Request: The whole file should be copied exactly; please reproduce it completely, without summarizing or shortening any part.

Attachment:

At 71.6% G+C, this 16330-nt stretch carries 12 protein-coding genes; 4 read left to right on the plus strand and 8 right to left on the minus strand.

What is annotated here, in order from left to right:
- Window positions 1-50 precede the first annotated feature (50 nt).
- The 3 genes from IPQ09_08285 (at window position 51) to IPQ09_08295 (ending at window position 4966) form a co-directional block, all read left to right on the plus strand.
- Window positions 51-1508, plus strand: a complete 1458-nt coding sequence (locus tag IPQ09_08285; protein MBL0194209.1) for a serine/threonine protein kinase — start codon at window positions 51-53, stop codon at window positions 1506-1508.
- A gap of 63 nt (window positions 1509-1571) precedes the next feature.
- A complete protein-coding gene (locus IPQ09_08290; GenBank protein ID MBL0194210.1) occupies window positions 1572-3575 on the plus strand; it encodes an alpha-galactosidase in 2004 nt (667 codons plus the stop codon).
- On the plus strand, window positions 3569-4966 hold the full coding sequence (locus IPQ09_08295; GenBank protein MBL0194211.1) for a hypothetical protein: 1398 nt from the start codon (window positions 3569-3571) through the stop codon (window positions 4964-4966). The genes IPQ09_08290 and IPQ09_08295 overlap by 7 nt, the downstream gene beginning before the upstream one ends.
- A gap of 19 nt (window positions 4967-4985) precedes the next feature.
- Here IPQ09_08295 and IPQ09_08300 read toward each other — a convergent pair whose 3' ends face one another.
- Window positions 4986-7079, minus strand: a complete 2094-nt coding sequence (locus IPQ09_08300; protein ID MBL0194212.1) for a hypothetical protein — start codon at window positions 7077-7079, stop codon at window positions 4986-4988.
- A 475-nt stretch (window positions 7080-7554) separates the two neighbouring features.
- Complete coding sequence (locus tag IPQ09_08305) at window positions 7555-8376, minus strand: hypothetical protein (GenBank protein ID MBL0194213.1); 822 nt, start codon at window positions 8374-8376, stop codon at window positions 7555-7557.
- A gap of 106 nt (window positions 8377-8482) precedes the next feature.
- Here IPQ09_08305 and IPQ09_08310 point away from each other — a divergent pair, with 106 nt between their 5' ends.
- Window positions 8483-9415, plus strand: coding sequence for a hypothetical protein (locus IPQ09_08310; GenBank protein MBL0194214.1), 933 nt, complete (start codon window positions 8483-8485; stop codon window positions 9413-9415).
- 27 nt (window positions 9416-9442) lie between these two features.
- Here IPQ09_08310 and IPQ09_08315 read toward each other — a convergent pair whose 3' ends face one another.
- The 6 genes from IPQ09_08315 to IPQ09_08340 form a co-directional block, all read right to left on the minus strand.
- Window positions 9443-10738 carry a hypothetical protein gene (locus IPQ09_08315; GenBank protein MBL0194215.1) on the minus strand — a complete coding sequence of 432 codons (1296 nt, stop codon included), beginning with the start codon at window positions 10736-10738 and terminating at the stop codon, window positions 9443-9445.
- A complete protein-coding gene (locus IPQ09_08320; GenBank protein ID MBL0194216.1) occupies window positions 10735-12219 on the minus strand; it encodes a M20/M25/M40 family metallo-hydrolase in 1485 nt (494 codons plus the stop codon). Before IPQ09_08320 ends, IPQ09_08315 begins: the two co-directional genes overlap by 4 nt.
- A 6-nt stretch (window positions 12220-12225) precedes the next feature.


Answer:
At 71.6% G+C, this 16330-nt stretch carries 12 protein-coding genes; 4 read left to right on the plus strand and 8 right to left on the minus strand.

What is annotated here, in order from left to right:
- Window positions 1-50 precede the first annotated feature (50 nt).
- The 3 genes from IPQ09_08285 (at window position 51) to IPQ09_08295 (ending at window position 4966) form a co-directional block, all read left to right on the plus strand.
- Window positions 51-1508, plus strand: a complete 1458-nt coding sequence (locus tag IPQ09_08285; protein MBL0194209.1) for a serine/threonine protein kinase — start codon at window positions 51-53, stop codon at window positions 1506-1508.
- A gap of 63 nt (window positions 1509-1571) precedes the next feature.
- A complete protein-coding gene (locus IPQ09_08290; GenBank protein ID MBL0194210.1) occupies window positions 1572-3575 on the plus strand; it encodes an alpha-galactosidase in 2004 nt (667 codons plus the stop codon).
- On the plus strand, window positions 3569-4966 hold the full coding sequence (locus IPQ09_08295; GenBank protein MBL0194211.1) for a hypothetical protein: 1398 nt from the start codon (window positions 3569-3571) through the stop codon (window positions 4964-4966). The genes IPQ09_08290 and IPQ09_08295 overlap by 7 nt, the downstream gene beginning before the upstream one ends.
- A gap of 19 nt (window positions 4967-4985) precedes the next feature.
- Here IPQ09_08295 and IPQ09_08300 read toward each other — a convergent pair whose 3' ends face one another.
- Window positions 4986-7079, minus strand: a complete 2094-nt coding sequence (locus IPQ09_08300; protein ID MBL0194212.1) for a hypothetical protein — start codon at window positions 7077-7079, stop codon at window positions 4986-4988.
- A 475-nt stretch (window positions 7080-7554) separates the two neighbouring features.
- Complete coding sequence (locus tag IPQ09_08305) at window positions 7555-8376, minus strand: hypothetical protein (GenBank protein ID MBL0194213.1); 822 nt, start codon at window positions 8374-8376, stop codon at window positions 7555-7557.
- A gap of 106 nt (window positions 8377-8482) precedes the next feature.
- Here IPQ09_08305 and IPQ09_08310 point away from each other — a divergent pair, with 106 nt between their 5' ends.
- Window positions 8483-9415, plus strand: coding sequence for a hypothetical protein (locus IPQ09_08310; GenBank protein MBL0194214.1), 933 nt, complete (start codon window positions 8483-8485; stop codon window positions 9413-9415).
- 27 nt (window positions 9416-9442) lie between these two features.
- Here IPQ09_08310 and IPQ09_08315 read toward each other — a convergent pair whose 3' ends face one another.
- The 6 genes from IPQ09_08315 to IPQ09_08340 form a co-directional block, all read right to left on the minus strand.
- Window positions 9443-10738 carry a hypothetical protein gene (locus IPQ09_08315; GenBank protein MBL0194215.1) on the minus strand — a complete coding sequence of 432 codons (1296 nt, stop codon included), beginning with the start codon at window positions 10736-10738 and terminating at the stop codon, window positions 9443-9445.
- A complete protein-coding gene (locus IPQ09_08320; GenBank protein ID MBL0194216.1) occupies window positions 10735-12219 on the minus strand; it encodes a M20/M25/M40 family metallo-hydrolase in 1485 nt (494 codons plus the stop codon). Before IPQ09_08320 ends, IPQ09_08315 begins: the two co-directional genes overlap by 4 nt.
- A 6-nt stretch (window positions 12220-12225) precedes the next feature.